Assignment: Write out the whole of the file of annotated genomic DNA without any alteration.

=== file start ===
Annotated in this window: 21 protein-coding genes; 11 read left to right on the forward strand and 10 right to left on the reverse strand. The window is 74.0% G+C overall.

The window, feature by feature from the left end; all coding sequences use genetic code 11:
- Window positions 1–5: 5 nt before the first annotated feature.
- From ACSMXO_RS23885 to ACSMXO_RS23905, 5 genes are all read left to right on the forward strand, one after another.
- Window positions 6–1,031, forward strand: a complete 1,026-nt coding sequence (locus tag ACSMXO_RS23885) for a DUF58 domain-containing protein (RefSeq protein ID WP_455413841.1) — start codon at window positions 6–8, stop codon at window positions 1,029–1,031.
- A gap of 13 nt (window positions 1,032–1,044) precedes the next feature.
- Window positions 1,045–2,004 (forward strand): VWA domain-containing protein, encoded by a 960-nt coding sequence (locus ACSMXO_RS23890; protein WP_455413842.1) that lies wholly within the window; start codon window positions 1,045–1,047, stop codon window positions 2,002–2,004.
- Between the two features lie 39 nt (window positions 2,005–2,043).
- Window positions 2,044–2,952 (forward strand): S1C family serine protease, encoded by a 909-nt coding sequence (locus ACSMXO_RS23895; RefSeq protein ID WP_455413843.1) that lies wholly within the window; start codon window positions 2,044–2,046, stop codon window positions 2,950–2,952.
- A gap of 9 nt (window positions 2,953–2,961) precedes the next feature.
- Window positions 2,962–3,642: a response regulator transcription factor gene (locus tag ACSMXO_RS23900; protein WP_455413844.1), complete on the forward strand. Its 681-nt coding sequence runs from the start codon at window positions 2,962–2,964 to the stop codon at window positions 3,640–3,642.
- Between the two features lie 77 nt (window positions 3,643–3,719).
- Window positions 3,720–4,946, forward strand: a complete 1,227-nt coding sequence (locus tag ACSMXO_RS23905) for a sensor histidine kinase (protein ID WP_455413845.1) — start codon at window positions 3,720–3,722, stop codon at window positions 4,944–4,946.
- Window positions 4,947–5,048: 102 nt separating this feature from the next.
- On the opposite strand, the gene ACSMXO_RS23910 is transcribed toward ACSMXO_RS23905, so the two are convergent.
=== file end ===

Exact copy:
Annotated in this window: 21 protein-coding genes; 11 read left to right on the forward strand and 10 right to left on the reverse strand. The window is 74.0% G+C overall.

The window, feature by feature from the left end; all coding sequences use genetic code 11:
- Window positions 1–5: 5 nt before the first annotated feature.
- From ACSMXO_RS23885 to ACSMXO_RS23905, 5 genes are all read left to right on the forward strand, one after another.
- Window positions 6–1,031, forward strand: a complete 1,026-nt coding sequence (locus tag ACSMXO_RS23885) for a DUF58 domain-containing protein (RefSeq protein ID WP_455413841.1) — start codon at window positions 6–8, stop codon at window positions 1,029–1,031.
- A gap of 13 nt (window positions 1,032–1,044) precedes the next feature.
- Window positions 1,045–2,004 (forward strand): VWA domain-containing protein, encoded by a 960-nt coding sequence (locus ACSMXO_RS23890; protein WP_455413842.1) that lies wholly within the window; start codon window positions 1,045–1,047, stop codon window positions 2,002–2,004.
- Between the two features lie 39 nt (window positions 2,005–2,043).
- Window positions 2,044–2,952 (forward strand): S1C family serine protease, encoded by a 909-nt coding sequence (locus ACSMXO_RS23895; RefSeq protein ID WP_455413843.1) that lies wholly within the window; start codon window positions 2,044–2,046, stop codon window positions 2,950–2,952.
- A gap of 9 nt (window positions 2,953–2,961) precedes the next feature.
- Window positions 2,962–3,642: a response regulator transcription factor gene (locus tag ACSMXO_RS23900; protein WP_455413844.1), complete on the forward strand. Its 681-nt coding sequence runs from the start codon at window positions 2,962–2,964 to the stop codon at window positions 3,640–3,642.
- Between the two features lie 77 nt (window positions 3,643–3,719).
- Window positions 3,720–4,946, forward strand: a complete 1,227-nt coding sequence (locus tag ACSMXO_RS23905) for a sensor histidine kinase (protein ID WP_455413845.1) — start codon at window positions 3,720–3,722, stop codon at window positions 4,944–4,946.
- Window positions 4,947–5,048: 102 nt separating this feature from the next.
- On the opposite strand, the gene ACSMXO_RS23910 is transcribed toward ACSMXO_RS23905, so the two are convergent.